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Adani Group's Port Expansion Project Near Great Barrier Reef 'On Hold'

An expansion project at Abbot Point Terminal in Queensland – one of the biggest coal terminals in Australia – has temporarily reached a road...

Admin
|Jun 3|magazine5 min read

An expansion project at Abbot Point Terminal in Queensland – one of the biggest coal terminals in Australia – has temporarily reached a roadblock. Deutsche Bank has refused to fund the project spearheaded by Adani Enterprises, owner of the port.

The Abbot Point project may have further trouble finding funding as Unesco, world heritage agency, has warned that the project would risk damaging the fragile ecosystem of the Great Barrier Reef, one of Australia’s crown jewels of tourism and environment. Unesco has further warned that it will place the Great Barrier Reef on the endangered list because of the port expansion.

The local government in Australia has approved the project, but financing could still be an issue. If the public is openly against the project, the tide could turn against the company, and force potential financiers to withdraw support and funds.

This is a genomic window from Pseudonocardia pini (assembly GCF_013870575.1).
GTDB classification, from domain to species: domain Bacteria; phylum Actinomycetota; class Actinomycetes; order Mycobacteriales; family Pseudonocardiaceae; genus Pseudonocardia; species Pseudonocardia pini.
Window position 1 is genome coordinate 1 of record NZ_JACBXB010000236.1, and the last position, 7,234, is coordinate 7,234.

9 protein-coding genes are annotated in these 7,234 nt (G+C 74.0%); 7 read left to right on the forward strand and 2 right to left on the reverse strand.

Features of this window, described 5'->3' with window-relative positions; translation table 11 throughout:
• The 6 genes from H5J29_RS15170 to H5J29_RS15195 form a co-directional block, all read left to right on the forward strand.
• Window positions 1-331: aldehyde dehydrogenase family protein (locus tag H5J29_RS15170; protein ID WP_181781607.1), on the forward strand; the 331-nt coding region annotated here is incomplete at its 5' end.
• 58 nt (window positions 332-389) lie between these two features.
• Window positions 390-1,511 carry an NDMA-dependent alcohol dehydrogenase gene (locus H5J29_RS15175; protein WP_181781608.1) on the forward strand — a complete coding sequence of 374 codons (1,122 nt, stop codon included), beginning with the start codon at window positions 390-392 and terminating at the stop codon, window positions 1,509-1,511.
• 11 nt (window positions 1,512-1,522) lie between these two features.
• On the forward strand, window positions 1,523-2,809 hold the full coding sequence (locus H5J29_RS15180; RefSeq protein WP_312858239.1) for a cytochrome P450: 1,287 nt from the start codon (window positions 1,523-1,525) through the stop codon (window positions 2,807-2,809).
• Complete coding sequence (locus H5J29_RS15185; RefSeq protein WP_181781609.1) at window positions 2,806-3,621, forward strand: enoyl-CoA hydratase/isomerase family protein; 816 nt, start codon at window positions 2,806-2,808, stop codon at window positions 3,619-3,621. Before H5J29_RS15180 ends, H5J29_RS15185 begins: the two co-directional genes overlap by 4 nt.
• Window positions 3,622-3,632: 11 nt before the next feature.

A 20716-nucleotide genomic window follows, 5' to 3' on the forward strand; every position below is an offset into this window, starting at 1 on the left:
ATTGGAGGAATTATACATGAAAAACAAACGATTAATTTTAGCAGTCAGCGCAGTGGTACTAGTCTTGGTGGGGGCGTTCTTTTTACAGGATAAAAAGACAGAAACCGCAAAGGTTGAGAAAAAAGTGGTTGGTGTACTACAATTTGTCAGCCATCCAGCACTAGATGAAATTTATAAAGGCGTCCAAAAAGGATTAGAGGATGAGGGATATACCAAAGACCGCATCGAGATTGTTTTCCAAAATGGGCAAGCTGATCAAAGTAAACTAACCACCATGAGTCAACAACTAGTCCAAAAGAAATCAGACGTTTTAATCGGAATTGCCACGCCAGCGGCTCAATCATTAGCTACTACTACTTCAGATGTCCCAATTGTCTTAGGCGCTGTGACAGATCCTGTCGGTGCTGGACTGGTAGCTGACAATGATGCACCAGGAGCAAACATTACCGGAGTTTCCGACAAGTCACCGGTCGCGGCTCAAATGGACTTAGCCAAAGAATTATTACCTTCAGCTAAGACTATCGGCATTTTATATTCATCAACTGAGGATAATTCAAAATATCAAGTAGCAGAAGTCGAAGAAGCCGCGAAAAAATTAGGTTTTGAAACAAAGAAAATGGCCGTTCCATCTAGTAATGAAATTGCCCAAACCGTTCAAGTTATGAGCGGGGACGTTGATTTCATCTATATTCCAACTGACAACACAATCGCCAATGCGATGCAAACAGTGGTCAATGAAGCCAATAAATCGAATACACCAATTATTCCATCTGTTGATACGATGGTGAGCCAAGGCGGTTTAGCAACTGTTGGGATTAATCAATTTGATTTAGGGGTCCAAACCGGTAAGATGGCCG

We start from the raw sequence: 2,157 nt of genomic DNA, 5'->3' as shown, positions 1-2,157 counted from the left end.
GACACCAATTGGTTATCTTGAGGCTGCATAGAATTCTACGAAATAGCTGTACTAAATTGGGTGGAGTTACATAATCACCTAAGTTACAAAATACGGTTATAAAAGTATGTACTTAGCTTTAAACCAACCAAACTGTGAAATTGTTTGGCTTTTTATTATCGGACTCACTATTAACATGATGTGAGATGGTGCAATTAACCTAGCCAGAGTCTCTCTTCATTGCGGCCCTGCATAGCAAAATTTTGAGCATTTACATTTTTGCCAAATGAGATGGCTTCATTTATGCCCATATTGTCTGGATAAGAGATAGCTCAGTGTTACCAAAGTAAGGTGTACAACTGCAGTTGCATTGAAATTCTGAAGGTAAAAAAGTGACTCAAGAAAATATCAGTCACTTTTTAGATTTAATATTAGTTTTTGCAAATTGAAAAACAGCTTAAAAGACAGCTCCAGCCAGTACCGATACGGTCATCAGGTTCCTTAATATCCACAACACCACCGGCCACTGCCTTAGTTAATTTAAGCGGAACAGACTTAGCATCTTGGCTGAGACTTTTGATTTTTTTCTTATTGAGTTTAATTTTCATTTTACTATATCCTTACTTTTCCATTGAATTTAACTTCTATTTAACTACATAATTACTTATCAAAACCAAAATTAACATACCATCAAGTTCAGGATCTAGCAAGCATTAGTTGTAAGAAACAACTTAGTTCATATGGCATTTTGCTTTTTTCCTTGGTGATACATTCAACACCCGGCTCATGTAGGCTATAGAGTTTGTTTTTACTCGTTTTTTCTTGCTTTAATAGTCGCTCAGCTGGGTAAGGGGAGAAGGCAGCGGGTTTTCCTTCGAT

Juergen Fitschen, co-CEO of Deutsche Bank, has made it clear to the company’s shareholders that the bank would not be involved.

“There is no consensus between Unesco and the Australian government regarding the expansion of Abbot Point in the vicinity of the Great Barrier Reef. Our policy requires such a consensus at the least. We therefore would not consider applications for the financing of an expansion any further,” Forbes reported.

Deutsche Bank has previously arranged financing for other companies at the Abbot Point port. The decision was reached by the bank after a successful campaign was levied by environmental activists concerned about the integrity of the site.

As India’s largest coal importer, Adani Enterprises bought the Abbot Point Terminal for around $2 billion in May of 2011 to increase its access to more energy resources. The move came to meet the rising demand in power for India.

The expansion project has been controversial from the start. Although it would open billions of dollars worth of coal reserves, it would, in turn, require millions of tons of sediment to be dumped near the reef, potentially endangering the site.

There is still a good chance the company will be able to find financing from other banks and organizations because of the size of the project, but the company will have to manoeuver carefully, so as not to alienate environmental concerns.